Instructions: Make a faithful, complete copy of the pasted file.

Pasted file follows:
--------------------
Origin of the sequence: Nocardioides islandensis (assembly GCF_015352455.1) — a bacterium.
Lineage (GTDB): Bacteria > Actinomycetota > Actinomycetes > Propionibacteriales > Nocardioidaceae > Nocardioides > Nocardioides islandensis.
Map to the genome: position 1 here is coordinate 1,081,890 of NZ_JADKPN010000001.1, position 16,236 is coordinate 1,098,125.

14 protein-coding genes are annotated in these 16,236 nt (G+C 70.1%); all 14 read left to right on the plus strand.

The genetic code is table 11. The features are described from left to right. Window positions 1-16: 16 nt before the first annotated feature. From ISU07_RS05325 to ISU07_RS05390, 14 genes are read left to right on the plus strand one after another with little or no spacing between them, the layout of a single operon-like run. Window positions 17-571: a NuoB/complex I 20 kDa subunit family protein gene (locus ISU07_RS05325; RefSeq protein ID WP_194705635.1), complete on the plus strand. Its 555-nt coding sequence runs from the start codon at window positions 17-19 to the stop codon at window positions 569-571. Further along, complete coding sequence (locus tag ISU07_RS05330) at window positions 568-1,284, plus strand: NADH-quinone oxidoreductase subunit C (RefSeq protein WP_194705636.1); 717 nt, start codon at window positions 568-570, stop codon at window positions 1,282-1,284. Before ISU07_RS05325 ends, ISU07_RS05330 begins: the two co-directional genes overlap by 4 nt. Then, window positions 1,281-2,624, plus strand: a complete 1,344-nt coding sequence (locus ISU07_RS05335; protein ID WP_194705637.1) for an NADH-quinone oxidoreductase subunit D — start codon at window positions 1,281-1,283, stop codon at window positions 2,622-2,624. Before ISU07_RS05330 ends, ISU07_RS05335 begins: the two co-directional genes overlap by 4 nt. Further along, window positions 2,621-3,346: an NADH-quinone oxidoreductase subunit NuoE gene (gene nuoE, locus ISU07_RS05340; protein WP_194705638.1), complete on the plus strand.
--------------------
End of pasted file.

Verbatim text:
Origin of the sequence: Nocardioides islandensis (assembly GCF_015352455.1) — a bacterium.
Lineage (GTDB): Bacteria > Actinomycetota > Actinomycetes > Propionibacteriales > Nocardioidaceae > Nocardioides > Nocardioides islandensis.
Map to the genome: position 1 here is coordinate 1,081,890 of NZ_JADKPN010000001.1, position 16,236 is coordinate 1,098,125.

14 protein-coding genes are annotated in these 16,236 nt (G+C 70.1%); all 14 read left to right on the plus strand.

The genetic code is table 11. The features are described from left to right. Window positions 1-16: 16 nt before the first annotated feature. From ISU07_RS05325 to ISU07_RS05390, 14 genes are read left to right on the plus strand one after another with little or no spacing between them, the layout of a single operon-like run. Window positions 17-571: a NuoB/complex I 20 kDa subunit family protein gene (locus ISU07_RS05325; RefSeq protein ID WP_194705635.1), complete on the plus strand. Its 555-nt coding sequence runs from the start codon at window positions 17-19 to the stop codon at window positions 569-571. Further along, complete coding sequence (locus tag ISU07_RS05330) at window positions 568-1,284, plus strand: NADH-quinone oxidoreductase subunit C (RefSeq protein WP_194705636.1); 717 nt, start codon at window positions 568-570, stop codon at window positions 1,282-1,284. Before ISU07_RS05325 ends, ISU07_RS05330 begins: the two co-directional genes overlap by 4 nt. Then, window positions 1,281-2,624, plus strand: a complete 1,344-nt coding sequence (locus ISU07_RS05335; protein ID WP_194705637.1) for an NADH-quinone oxidoreductase subunit D — start codon at window positions 1,281-1,283, stop codon at window positions 2,622-2,624. Before ISU07_RS05330 ends, ISU07_RS05335 begins: the two co-directional genes overlap by 4 nt. Further along, window positions 2,621-3,346: an NADH-quinone oxidoreductase subunit NuoE gene (gene nuoE, locus ISU07_RS05340; protein WP_194705638.1), complete on the plus strand.